When it comes to rhythm games, it can be hard to find a niche that makes a game special. Muse Dash though, is able to somehow be extremely accessible and simple while also being able to offer a significant challenge to seasoned rhythm game players.
When you first boot up Muse Dash you’re greeted with an extremely stylized cute anime aesthetic that’s pretty hard to look away from. It’s bright eye catching colors, loud and catchy tunes, and well designed characters make the game feel like something special.
It’s gameplay sets itself apart from many other rhythm games as well. Instead of a ton of gimmicks that give the game a huge amount of mechanics just to further the difficulty, Muse Dash keeps gameplay simple. You play as one of three characters, and there are only two lines of notes to hit, high and low.
The game presents itself as a combat rhythm game whereas you are running into a hoard of cutesy monsters, robots, and ghouls to fight the eventual boss.
Monsters come at you to the rhythm of the music and as you tap the high and low notes your character punches and kicks through enemies. Miss a note though and you’ll take damage to your HP bar.
Throughout the song, a boss will attempt to take you down using notes that come just a little bit faster and from different angles, and at times they’ll charge head-on themselves. When they do, a simple well timed tap will do the job, but typically towards the end of a track they’ll come in for one last try at you. When this happens you go into a quick button smashing even to get as many hits on the boss as possible.
When it comes to music, Muse Dash has plenty to offer.
If you’re into the electronic rhythm game style music or cutesy Japanese anime-style music then you won’t dislike a single track. If this puts you off, then you’re out of luck.
It’s hard to express though, just how much I thoroughly enjoyed Muse Dash’s track list. I didn’t dislike a single song, and the music I enjoyed was instant daily listening material. I’m sure I annoyed plenty of people trying to get the highest scores on my favorite songs as I played them nonstop on repeat.
While playing through Muse Dash you’ll unlock various outfits for the three girls, Buro, Rin, or Marija, you can choose to play as. Each outfit has its own set of unique buffs and abilities that will apply during your gameplay.
Of course, each outfit has its own fan-service target, so if that’s something you aren’t accustomed to or interested in then this could a be a huge turn off.
While unlocking new outfits, you’ll also unlock small floating sprites called Elfins.
Elfins also give you small buffs in-game to help keep you alive during rough sections of songs, give you extra score for hitting notes perfectly, catch notes that you may have missed, etc.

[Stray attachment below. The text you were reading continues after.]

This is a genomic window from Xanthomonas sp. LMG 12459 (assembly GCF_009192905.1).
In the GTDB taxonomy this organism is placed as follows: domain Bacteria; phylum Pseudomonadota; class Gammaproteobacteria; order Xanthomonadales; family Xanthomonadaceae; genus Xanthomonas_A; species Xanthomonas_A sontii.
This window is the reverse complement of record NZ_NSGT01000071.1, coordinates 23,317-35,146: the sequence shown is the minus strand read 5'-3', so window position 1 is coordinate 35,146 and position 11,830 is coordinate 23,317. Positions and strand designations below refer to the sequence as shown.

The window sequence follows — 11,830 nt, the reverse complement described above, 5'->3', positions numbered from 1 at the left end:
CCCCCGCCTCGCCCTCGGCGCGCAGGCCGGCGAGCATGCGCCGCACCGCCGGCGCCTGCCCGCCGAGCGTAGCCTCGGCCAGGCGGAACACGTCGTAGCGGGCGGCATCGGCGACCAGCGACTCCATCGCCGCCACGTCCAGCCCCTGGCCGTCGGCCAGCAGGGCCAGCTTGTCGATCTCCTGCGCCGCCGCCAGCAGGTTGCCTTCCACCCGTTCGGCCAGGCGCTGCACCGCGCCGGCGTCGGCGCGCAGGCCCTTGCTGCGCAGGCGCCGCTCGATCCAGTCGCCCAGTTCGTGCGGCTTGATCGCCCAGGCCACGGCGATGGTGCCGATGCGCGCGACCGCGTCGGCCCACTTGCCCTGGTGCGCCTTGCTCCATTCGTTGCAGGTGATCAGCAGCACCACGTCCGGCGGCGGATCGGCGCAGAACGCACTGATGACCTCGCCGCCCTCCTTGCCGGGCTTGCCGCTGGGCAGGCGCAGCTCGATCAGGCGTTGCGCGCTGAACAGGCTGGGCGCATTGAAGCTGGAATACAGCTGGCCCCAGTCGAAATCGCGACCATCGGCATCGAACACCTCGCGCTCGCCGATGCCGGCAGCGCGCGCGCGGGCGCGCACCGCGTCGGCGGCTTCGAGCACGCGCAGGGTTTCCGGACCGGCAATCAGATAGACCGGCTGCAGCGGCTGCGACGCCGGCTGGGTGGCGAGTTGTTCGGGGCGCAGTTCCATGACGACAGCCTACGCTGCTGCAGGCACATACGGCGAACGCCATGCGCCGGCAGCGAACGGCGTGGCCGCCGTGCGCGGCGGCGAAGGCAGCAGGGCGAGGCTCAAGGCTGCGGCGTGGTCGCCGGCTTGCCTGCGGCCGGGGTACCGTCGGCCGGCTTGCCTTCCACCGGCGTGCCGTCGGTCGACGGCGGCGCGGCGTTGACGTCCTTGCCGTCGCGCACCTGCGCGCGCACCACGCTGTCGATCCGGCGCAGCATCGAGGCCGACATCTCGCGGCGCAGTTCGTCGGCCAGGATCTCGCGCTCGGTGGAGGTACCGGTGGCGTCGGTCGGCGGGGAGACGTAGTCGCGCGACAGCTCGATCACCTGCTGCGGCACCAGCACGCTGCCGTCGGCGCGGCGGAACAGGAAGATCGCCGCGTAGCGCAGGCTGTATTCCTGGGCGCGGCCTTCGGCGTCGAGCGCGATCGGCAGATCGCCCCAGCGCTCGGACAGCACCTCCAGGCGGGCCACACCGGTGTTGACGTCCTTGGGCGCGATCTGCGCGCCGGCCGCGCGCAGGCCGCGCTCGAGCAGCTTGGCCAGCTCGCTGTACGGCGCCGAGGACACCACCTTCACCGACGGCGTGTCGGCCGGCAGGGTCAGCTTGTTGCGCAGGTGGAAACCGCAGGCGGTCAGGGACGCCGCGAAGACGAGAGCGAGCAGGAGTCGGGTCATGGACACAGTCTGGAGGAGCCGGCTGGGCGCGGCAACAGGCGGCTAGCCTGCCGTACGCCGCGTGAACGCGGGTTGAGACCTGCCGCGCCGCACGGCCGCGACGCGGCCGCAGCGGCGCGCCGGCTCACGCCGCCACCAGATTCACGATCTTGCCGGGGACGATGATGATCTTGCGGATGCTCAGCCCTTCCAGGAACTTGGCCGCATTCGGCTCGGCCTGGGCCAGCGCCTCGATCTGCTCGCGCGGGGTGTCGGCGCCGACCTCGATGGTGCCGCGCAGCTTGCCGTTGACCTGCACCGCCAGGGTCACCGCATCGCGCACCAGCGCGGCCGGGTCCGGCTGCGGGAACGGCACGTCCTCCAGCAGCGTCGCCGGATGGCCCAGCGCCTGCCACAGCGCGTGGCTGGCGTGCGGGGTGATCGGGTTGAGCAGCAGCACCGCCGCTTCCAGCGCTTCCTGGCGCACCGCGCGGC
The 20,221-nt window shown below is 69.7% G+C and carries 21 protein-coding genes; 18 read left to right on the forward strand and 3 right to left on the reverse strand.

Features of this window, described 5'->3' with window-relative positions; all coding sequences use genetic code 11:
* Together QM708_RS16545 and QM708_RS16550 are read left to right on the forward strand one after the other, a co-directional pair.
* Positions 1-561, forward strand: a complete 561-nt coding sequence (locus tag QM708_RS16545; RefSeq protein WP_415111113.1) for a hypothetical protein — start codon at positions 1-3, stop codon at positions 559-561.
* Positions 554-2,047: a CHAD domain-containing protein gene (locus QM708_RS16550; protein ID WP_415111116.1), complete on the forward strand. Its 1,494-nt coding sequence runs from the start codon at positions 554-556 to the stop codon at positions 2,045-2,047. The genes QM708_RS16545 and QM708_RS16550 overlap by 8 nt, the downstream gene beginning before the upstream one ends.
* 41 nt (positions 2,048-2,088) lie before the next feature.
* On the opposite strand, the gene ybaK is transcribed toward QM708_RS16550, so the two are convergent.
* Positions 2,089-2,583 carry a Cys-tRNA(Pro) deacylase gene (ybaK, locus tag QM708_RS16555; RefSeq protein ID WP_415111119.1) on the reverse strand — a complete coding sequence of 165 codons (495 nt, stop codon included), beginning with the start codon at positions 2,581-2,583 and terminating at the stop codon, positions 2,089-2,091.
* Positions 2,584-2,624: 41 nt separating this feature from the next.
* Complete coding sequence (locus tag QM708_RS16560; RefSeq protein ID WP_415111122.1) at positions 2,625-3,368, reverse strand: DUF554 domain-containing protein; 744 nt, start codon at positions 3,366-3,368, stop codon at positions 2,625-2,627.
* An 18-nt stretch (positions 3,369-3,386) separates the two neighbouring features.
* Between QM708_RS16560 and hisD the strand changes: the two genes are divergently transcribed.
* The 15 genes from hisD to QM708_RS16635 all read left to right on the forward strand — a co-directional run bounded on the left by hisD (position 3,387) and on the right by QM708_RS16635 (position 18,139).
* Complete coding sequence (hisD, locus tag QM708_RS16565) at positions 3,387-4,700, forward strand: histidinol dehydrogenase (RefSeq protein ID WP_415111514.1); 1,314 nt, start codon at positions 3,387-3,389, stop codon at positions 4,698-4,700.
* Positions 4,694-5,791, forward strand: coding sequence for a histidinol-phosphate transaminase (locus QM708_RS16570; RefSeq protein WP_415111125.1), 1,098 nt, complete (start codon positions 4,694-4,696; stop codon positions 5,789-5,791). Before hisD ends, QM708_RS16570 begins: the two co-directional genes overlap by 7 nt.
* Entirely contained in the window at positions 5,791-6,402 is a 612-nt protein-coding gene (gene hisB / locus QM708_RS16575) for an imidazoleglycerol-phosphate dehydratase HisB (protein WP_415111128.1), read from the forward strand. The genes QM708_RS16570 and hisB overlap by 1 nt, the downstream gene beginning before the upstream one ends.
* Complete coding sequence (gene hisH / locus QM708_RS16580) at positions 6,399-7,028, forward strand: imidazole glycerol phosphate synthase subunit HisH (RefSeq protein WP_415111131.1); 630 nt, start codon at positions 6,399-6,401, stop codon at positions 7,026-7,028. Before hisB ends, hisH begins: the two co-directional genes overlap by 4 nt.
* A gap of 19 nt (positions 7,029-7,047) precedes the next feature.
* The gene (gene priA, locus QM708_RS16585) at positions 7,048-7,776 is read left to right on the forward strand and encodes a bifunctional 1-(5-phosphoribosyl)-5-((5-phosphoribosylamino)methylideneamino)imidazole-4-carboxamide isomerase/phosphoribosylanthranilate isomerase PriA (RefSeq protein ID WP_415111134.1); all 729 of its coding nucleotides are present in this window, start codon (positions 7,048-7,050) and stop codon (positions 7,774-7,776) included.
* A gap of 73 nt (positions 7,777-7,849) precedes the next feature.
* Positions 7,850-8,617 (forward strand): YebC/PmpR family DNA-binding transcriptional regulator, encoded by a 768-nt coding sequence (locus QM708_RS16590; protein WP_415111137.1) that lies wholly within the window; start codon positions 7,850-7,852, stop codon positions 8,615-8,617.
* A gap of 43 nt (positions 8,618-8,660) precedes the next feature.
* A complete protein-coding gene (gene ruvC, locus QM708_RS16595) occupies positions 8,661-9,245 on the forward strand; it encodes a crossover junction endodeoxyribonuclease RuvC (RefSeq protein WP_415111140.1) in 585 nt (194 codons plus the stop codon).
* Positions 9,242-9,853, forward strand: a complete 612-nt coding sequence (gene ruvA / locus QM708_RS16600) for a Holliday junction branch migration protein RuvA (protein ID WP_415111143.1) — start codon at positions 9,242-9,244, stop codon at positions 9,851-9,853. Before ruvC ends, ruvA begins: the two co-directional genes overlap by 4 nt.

They give the game another point of strategy, and when utilized correctly can help you practice more effectively and raise your score higher on the leaderboards.
Sadly though this is all there is to the customization. For some players not looking to climb the leaderboards the lack of actual customization might make the game feel a little empty.
If you are trying to shoot up the leaderboards though, don’t worry too much about it right away, because while you may crack the top 1000 or so on hard difficulty, the unlockable Master difficulty really brings a challenge that’s hard to see coming.
When you first start playing a rhythm game with only 2 rows of notes to hit and only a couple of special notes that are quicker or turn transparent when they reach you, you don’t feel like it could get all that challenging.
It gets extremely challenging.
When ramping certain songs up to Master difficulty, especially songs in the Give Up Treatment DLC packs, things get hectic to an extreme. It really surprised me just how much difficulty can be squeezed out of a fairly basic rhythm game, but I should’ve expected just as much from a Japanese rhythm game.
If you decide to pick up the base edition of Muse Dash on PC, you’re going to get an amazing 40 songs out of your $3. If you decide to upgrade your purchase and pick up the DLC songs you’ll be paying another $30, but in return you’ll receive all currently released 13 DLC packs, each containing 6 songs each, as well as a new music pack every month.
If you decide to buy the game on Nintendo Switch however, you’ll only be able to purchase the full game with all current and future DLC included.
What developer PeroPeroGames has been able to do with Muse Dash is remarkable, with such a cheap entry price on PC its hard not to at least give the game a try. For $30 though, I could see many deciding that the price point is just a bit too high for a rhythm game.
While customization may feel a little bare-bones to some, everything else from its music, to the art direction, to the gameplay is hard to beat.